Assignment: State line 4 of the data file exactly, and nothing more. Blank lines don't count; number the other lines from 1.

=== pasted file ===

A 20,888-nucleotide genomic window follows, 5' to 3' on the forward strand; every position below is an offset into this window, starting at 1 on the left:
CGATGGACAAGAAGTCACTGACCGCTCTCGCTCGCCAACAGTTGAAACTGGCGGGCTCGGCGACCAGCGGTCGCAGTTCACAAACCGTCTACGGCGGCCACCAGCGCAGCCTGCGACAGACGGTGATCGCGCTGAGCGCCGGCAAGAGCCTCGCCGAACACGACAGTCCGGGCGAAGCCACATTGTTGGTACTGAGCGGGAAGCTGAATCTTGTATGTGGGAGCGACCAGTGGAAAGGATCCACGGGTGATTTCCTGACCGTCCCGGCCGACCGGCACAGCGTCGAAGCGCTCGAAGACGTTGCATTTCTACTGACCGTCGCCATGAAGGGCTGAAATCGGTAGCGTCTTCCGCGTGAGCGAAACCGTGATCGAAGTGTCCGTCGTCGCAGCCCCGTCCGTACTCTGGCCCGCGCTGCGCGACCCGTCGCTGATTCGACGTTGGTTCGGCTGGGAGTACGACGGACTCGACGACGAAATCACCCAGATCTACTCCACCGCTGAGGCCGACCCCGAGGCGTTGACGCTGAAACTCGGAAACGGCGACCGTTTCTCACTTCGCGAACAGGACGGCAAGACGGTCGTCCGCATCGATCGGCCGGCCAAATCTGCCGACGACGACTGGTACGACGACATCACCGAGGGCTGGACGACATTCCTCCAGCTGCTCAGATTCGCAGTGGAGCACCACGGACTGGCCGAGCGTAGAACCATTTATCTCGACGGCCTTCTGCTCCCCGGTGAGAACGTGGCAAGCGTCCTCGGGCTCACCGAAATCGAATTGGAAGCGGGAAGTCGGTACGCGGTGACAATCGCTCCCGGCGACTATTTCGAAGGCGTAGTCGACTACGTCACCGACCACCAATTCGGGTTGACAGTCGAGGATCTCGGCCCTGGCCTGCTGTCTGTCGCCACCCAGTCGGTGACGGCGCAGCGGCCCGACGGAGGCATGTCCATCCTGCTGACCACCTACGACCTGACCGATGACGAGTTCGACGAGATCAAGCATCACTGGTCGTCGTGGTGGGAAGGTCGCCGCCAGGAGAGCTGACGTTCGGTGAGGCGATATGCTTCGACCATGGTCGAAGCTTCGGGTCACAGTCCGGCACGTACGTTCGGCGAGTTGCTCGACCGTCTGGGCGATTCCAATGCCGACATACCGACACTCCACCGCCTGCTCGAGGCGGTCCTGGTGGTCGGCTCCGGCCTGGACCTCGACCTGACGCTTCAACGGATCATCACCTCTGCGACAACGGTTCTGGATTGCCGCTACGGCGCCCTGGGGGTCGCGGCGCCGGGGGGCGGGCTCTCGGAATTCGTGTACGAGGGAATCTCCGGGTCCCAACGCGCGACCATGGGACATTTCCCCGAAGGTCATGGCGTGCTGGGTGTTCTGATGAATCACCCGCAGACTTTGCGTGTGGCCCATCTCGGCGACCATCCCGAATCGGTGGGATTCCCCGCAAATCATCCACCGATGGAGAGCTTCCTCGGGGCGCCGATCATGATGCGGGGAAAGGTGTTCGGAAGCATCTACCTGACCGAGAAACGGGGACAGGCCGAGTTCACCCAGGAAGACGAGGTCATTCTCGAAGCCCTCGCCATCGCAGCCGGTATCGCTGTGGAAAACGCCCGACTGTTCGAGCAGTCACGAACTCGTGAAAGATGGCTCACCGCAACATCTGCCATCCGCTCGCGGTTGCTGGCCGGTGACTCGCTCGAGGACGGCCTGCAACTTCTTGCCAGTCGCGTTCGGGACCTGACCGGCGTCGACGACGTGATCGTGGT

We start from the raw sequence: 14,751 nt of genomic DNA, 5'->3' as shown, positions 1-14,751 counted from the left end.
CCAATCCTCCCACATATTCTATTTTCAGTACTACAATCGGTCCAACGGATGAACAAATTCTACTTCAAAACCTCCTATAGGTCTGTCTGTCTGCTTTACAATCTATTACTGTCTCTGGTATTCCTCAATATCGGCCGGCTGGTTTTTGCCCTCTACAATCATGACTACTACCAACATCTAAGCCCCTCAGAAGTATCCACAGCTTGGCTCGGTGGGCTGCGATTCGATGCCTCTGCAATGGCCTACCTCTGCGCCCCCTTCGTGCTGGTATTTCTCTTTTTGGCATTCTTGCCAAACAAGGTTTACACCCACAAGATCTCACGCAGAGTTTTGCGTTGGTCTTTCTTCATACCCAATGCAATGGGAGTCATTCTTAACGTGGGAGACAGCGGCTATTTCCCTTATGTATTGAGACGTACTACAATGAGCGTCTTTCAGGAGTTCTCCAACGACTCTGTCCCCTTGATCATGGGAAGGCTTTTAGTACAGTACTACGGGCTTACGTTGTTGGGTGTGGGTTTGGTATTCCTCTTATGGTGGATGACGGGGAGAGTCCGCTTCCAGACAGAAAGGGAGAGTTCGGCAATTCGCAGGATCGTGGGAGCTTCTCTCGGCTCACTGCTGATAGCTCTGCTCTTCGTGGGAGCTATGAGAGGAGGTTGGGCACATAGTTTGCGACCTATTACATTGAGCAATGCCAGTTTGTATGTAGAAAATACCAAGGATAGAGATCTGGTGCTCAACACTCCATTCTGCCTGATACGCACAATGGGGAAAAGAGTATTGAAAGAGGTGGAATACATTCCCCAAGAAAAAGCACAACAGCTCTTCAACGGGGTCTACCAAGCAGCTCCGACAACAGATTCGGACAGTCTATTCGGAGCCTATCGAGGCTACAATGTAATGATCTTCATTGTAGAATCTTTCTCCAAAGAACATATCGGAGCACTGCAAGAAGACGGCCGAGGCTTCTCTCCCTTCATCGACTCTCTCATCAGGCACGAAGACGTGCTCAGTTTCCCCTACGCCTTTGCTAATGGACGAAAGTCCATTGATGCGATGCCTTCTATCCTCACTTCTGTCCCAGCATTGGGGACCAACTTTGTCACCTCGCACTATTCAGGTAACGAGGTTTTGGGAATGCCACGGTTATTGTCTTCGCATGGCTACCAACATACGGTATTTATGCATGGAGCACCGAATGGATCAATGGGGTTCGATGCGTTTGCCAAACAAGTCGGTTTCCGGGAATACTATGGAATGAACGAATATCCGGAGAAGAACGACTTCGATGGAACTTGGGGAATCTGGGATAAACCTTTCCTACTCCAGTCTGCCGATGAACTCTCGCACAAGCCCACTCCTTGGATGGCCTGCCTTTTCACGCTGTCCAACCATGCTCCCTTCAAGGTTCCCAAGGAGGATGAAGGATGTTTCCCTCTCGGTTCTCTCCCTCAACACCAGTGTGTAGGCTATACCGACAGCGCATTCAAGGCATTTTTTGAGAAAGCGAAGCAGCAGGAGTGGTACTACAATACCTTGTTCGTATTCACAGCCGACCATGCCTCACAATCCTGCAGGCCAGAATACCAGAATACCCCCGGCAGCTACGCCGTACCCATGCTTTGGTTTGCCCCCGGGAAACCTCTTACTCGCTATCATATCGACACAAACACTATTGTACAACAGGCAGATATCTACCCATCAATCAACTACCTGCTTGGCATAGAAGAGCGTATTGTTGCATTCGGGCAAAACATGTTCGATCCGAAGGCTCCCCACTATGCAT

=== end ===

CCAATCCTCCCACATATTCTATTTTCAGTACTACAATCGGTCCAACGGATGAACAAATTCTACTTCAAAACCTCCTATAGGTCTGTCTGTCTGCTTTACAATCTATTACTGTCTCTGGTATTCCTCAATATCGGCCGGCTGGTTTTTGCCCTCTACAATCATGACTACTACCAACATCTAAGCCCCTCAGAAGTATCCACAGCTTGGCTCGGTGGGCTGCGATTCGATGCCTCTGCAATGGCCTACCTCTGCGCCCCCTTCGTGCTGGTATTTCTCTTTTTGGCATTCTTGCCAAACAAGGTTTACACCCACAAGATCTCACGCAGAGTTTTGCGTTGGTCTTTCTTCATACCCAATGCAATGGGAGTCATTCTTAACGTGGGAGACAGCGGCTATTTCCCTTATGTATTGAGACGTACTACAATGAGCGTCTTTCAGGAGTTCTCCAACGACTCTGTCCCCTTGATCATGGGAAGGCTTTTAGTACAGTACTACGGGCTTACGTTGTTGGGTGTGGGTTTGGTATTCCTCTTATGGTGGATGACGGGGAGAGTCCGCTTCCAGACAGAAAGGGAGAGTTCGGCAATTCGCAGGATCGTGGGAGCTTCTCTCGGCTCACTGCTGATAGCTCTGCTCTTCGTGGGAGCTATGAGAGGAGGTTGGGCACATAGTTTGCGACCTATTACATTGAGCAATGCCAGTTTGTATGTAGAAAATACCAAGGATAGAGATCTGGTGCTCAACACTCCATTCTGCCTGATACGCACAATGGGGAAAAGAGTATTGAAAGAGGTGGAATACATTCCCCAAGAAAAAGCACAACAGCTCTTCAACGGGGTCTACCAAGCAGCTCCGACAACAGATTCGGACAGTCTATTCGGAGCCTATCGAGGCTACAATGTAATGATCTTCATTGTAGAATCTTTCTCCAAAGAACATATCGGAGCACTGCAAGAAGACGGCCGAGGCTTCTCTCCCTTCATCGACTCTCTCATCAGGCACGAAGACGTGCTCAGTTTCCCCTACGCCTTTGCTAATGGACGAAAGTCCATTGATGCGATGCCTTCTATCCTCACTTCTGTCCCAGCATTGGGGACCAACTTTGTCACCTCGCACTATTCAGGTAACGAGGTTTTGGGAATGCCACGGTTATTGTCTTCGCATGGCTACCAACATACGGTATTTATGCATGGAGCACCGAATGGATCAATGGGGTTCGATGCGTTTGCCAAACAAGTCGGTTTCCGGGAATACTATGGAATGAACGAATATCCGGAGAAGAACGACTTCGATGGAACTTGGGGAATCTGGGATAAACCTTTCCTACTCCAGTCTGCCGATGAACTCTCGCACAAGCCCACTCCTTGGATGGCCTGCCTTTTCACGCTGTCCAACCATGCTCCCTTCAAGGTTCCCAAGGAGGATGAAGGATGTTTCCCTCTCGGTTCTCTCCCTCAACACCAGTGTGTAGGCTATACCGACAGCGCATTCAAGGCATTTTTTGAGAAAGCGAAGCAGCAGGAGTGGTACTACAATACCTTGTTCGTATTCACAGCCGACCATGCCTCACAATCCTGCAGGCCAGAATACCAGAATACCCCCGGCAGCTACGCCGTACCCATGCTTTGGTTTGCCCCCGGGAAACCTCTTACTCGCTATCATATCGACACAAACACTATTGTACAACAGGCAGATATCTACCCATCAATCAACTACCTGCTTGGCATAGAAGAGCGTATTGTTGCATTCGGGCAAAACATGTTCGATCCGAAGGCTCCCCACTATGCAT